Author: Alan Fox
Who Should Read It? These are three great stories, and I think if you give the format a chance and allow yourself to get into it, most people would enjoy it. Or most adults, I should say, as some of the content is slightly cynical, and I think some younger people might have trouble relating to that.
What I Have to Say:
I was pleasantly surprised by "the Girl Made of Cool." I had read some interesting reviews of this book that had me very curious about it, but going into it I really didn't think that I would like it as much as I did. People had said that it might be difficult to get into the "screen play format," and after reading the book, I'm still wondering what they're talking about. What screen play format? It's true that the format was a bit different than what one is used to in books - the place and time were often written out explicitly before conversations and things would take place, but it was still nothing like any screen play I've ever read.
I quite enjoyed the way he set things up, as the "the Girl Made of Cool" seemed more to me to be a social commentary on relationships and the different ways there are of approaching them than anything else, and by setting up the setting in such away, it allowed Alan Fox more freedom to work with what he was trying to say and to use his beautiful style for the things that actually mattered in the book.
Ridley and Chet, roommates, are two very different people, both in love with the same girl. It was incredibly interesting watching how these two totally different personalities approached the same situation. Chet was slightly psychotic, totally self-interested, and didn't hesitate to turn himself into another person in order to get the girl. He did his best not to think about love, as for him, ACCOMPLISHMENTS are what matter most. Ridley, however, seemed overcome by emotion and was unable to move forward without explaining his every move and over analyzing everything. I was often time horrified by some of the things that Chet thought and did, but there is a soft spot forever in my heart for Ridley. He's absolutely the kind of guy I could fall for.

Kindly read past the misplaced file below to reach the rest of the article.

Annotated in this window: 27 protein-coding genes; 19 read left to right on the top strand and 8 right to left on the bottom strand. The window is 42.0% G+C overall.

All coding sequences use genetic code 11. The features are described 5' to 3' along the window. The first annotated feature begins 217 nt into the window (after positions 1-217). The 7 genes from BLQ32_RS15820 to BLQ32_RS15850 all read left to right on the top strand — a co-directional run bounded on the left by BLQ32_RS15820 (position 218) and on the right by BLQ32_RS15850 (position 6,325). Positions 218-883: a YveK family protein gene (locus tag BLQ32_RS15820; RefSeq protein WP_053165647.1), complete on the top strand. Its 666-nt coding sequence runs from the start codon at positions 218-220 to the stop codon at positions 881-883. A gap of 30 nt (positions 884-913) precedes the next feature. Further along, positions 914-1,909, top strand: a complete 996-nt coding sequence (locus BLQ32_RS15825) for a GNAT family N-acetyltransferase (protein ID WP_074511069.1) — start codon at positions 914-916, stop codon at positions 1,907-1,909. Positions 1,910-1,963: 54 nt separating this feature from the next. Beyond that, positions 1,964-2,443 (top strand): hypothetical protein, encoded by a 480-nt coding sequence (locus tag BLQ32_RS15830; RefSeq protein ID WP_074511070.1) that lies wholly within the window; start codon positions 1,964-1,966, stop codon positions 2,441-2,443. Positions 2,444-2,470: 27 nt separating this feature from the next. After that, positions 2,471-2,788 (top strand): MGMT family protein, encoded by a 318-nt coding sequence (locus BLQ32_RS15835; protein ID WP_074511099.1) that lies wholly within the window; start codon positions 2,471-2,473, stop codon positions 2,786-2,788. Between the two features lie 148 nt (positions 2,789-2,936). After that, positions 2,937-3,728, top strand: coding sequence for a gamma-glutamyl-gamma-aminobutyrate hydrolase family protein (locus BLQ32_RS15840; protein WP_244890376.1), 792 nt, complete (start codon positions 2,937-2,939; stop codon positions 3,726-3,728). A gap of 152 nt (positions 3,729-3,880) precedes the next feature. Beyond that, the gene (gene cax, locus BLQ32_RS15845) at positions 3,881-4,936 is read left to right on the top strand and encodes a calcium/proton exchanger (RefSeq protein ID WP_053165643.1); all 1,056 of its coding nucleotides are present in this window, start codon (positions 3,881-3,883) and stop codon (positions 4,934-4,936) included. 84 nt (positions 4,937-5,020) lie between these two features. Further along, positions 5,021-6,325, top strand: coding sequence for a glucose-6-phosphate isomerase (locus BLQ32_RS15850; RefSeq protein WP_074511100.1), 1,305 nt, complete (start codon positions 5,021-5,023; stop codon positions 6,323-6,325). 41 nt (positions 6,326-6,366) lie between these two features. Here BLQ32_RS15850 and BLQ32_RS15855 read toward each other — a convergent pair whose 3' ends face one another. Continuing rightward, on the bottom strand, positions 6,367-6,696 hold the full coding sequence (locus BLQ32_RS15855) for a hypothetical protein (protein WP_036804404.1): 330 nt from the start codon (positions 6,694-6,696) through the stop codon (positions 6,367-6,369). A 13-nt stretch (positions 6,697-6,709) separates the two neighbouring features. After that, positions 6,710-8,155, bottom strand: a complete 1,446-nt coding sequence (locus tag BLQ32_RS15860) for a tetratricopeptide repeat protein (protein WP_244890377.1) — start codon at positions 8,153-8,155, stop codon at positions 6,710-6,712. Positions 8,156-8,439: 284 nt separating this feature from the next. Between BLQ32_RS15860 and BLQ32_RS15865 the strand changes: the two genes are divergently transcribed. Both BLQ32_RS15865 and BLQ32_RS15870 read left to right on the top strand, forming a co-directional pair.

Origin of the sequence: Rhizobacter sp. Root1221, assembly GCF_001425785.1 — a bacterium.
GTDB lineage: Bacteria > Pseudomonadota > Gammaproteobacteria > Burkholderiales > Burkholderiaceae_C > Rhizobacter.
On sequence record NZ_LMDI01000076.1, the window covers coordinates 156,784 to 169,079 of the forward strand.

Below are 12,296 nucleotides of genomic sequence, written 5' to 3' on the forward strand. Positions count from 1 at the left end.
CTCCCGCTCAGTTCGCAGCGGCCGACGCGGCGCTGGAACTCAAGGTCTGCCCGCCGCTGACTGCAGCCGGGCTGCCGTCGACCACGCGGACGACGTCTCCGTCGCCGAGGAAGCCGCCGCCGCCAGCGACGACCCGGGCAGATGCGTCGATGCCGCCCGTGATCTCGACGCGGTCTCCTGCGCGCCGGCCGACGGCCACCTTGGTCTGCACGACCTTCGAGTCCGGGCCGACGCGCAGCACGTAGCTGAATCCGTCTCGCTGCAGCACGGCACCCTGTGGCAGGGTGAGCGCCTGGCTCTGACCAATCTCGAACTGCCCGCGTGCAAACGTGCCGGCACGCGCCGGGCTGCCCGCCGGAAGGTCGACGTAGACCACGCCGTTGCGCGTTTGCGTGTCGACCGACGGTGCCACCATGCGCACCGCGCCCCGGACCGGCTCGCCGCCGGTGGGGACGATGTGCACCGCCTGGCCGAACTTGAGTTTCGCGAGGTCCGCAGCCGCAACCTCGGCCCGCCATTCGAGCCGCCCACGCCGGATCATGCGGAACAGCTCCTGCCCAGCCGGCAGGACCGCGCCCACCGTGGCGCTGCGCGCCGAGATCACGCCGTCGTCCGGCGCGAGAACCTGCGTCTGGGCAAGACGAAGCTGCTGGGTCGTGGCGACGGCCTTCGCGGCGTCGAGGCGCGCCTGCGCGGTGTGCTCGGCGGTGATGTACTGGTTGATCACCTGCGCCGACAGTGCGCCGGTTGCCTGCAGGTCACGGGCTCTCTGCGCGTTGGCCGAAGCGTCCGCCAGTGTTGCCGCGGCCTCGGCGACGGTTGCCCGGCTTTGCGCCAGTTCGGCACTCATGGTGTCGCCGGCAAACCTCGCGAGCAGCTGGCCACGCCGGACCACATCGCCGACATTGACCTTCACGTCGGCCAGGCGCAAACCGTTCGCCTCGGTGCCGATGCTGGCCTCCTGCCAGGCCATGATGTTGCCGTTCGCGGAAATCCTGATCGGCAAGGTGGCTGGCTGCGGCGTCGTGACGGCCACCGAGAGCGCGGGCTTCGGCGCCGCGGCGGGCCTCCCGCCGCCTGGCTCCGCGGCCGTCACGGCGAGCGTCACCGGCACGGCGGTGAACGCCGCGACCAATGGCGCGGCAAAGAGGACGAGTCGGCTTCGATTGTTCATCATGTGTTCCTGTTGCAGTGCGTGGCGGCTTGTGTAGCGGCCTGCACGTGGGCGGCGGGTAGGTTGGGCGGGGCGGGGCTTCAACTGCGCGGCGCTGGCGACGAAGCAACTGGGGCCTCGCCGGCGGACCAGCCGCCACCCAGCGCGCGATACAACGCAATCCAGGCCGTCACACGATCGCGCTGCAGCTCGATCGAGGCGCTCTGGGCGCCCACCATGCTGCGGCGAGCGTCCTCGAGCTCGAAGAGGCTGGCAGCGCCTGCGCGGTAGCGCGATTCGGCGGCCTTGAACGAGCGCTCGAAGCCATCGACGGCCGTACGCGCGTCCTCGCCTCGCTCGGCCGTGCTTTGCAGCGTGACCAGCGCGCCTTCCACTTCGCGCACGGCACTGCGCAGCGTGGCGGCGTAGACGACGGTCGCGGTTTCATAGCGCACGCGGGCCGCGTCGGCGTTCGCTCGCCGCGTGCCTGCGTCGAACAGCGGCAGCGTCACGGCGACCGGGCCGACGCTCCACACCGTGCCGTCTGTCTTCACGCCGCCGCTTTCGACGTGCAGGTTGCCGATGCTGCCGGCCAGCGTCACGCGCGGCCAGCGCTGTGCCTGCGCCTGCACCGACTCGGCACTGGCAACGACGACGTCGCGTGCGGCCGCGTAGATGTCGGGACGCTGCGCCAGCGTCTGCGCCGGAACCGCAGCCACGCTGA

Jayne, the object of their interest, had a slightly exaggerated personality, which was perfect for allowing us to really understand the way that type of girl might react to the differences in Chet and Ridley. The conversations she had with Ridley were interesting, insightful, and by far my favorite part of this story. Her relationship with Chet was horrifying in that it made me wonder if I have ever been so easily duped by a charming guy. It's so easy not to see what's right in front of us, in so many ways.
"The Girl Made of Cool" was a great story, but it was not the only story in the book. It was the best, but "Hell Has Blue Skies" and "The Lovely Lady at the Love Museum" were both also quite good.
"Hell Has Blue Skies" made me scared to ever have to have a real job in the business world. If Fox's portrayal of life in an office in "Hell has Blue Skies" is anything close to truth, well, I will be crazy one day. This simple story had me laughing out loud and physically cringing.